Academics

Complementary


All students are required to choose TWO complementary courses selected from categories outside their program. If both complementary courses are selected from the same category, one must be chosen from Set E and one from Set F. All complementary courses are 45 hours and are worth 2 credits. Not all courses are offered every year.


Social Science
students may select from Categories 2, 3, 4, 5, 6.

Science
students may select from Categories 1, 3, 4, 5, 6.

Computer Science and Mathematics
students may select from Categories 1, 3, 5, 6.

Creative Arts
students may select from Categories 1, 2, 3, 4, 6.

Languages and Communication
students may select from Categories 1, 2, 4, 5, 6.

Visual Arts
students may select from Categories 1, 2, 3, 4, 6.

Liberal Arts
students must see specific Liberal Arts program information regarding Optional courses (previously called Electives).

Nursing
students may select from Categories 2, 3, 4, 5, 6.

Special Care Counselling
students may select from Categories 2, 3, 4, 5, 6.

Accounting and Management Technology
students may select from Categories 1, 2, 3, 5, 6 but may not take courses in Business.

Computer Science Technology
students may select from Categories 1, 2, 3, 5, 6 but may not take courses in Business.

Total courses : 1

Total credits : 2

CATEGORY 1: SOCIAL SCIENCES

Geography of the Eastern Townships 320-BED-LE
Introduction to Western Civilization 330-BEA-03
Psychology's Greatest Hits 350-BEB-LE
Discovering Psychology Through Film 350-BED-LE
The Politics of Violence 385-BFB-LE
Sociology of Unequal Relations 387-BEC-LE

CATEGORY 2: SCIENCE AND TECHNOLOGY

Forensic Science 105-BFB-LE
Astronomy 203-BEA-03
Rainbows, Lasers, Holograms and Other Visual Wonders 203-BFA-03
Natural Hazards 320-BEB-LE
Building College Skills 354-BEA-LE
Becoming An Active Learner 354-BFA-LE

CATEGORY 3: MODERN LANGUAGE

Elementary Spanish I 607-BEA-03
Elementary Spanish II 607-BFA-03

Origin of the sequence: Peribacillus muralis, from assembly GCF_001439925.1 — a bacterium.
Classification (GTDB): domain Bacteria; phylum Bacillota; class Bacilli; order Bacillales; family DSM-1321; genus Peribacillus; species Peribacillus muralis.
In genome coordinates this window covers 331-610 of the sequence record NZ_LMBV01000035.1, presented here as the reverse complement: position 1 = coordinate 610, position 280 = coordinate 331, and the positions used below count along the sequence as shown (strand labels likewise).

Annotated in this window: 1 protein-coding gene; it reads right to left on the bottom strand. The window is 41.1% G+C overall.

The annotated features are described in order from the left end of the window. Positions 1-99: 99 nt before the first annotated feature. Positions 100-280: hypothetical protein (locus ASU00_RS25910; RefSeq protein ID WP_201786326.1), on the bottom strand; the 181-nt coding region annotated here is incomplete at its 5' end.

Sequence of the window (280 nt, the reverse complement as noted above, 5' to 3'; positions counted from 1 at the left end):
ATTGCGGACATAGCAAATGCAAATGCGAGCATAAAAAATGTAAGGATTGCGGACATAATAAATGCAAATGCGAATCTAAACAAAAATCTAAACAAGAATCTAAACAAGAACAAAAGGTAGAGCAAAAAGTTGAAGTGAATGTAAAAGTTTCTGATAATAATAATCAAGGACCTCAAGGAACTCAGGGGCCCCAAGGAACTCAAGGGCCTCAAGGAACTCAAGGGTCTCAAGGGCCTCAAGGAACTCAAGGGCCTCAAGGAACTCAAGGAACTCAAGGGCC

Elementary German I 609-BEA-03
Introduction to Chinese Language and Culture 613-BEA-LE

CATEGORY 4: MATHEMATIC LITERACY AND COMPUTER SCIENCE

Multimedia 420-BED-03
Computer Skills for Commerce 420-BFM-LE
Computer Skills for Science 420-BFR-LE
Computer Skills for Social Science 420-BFS-LE

CATEGORY 5: ART AND AESTHETICS

Painting 510-BFA-03
Sculpture 510-BFB-03
Digital Photography 510-BFD-LE
Introduction to Drawing 510-BFE-LE
Art History Basics 520-BEE-LE
Film Study 530-BEA-03
Music Appreciation 550-BEA-03
Music Dossier I 550-BFB-03

CATEGORY 6: CONTEMPORARY ISSUES

Introduction to Criminology 310-BEE-LE (365-BEE-LE)
Mapping My World 320-BEF-LE (365-BEF-LE)
Awakening to the World: Approaches to Eastern Thought 340-BEA-LE (365-BEA-LE)
The Creative I 340-BEC-LE (365-BEC-LE)

CATEGORY 1: SOCIAL SCIENCES

320-BED-LE GEOGRAPHY OF THE EASTERN TOWNSHIPS (1-2-3) 45 HRS / 2 CR

The Eastern Townships region is a familiar and accessible space to introduce students to the fundamentals of Geography. Students will learn to appreciate the landscapes of the region by developing observation and interpretation skills through field trips, guest lectures and mapping activities. The course will focus on landscape change: Potential themes could include the spread of the agricultural frontier, the changing cultural geography of the region, the introduction of the area as a recreational retreat, and the evolution of regional boundaries.

330-BEA-03 INTRODUCTION TO WESTERN CIVILIZATION (3-0-3) 45 HRS / 2 CR

This course will provide students with an understanding of Western Civilization and of how their world has been shaped by historical events. Students will be introduced to the fundamental characteristics of Western Civilization, and will be able to trace the evolution of our civilization in both time and space. Topics to be covered include a discussion of the tools and methods of the historian, and the place of history in the social sciences. Students will be introduced to the major themes of Western Civilization, including democracy, totalitarianism, revolution, imperialism, culture and conflict. Upon completion of the course students will be able to explain the basic concepts used in the study of history, correctly interpret a historical document, explain at least one major event or key figure in relation to the development of Western Civilization, and articulate various viewpoints as they relate to a specific historical event.

350-BEB-LE PSYCHOLOGY'S GREATEST HITS (3-0-3) 45 HRS / 2 CR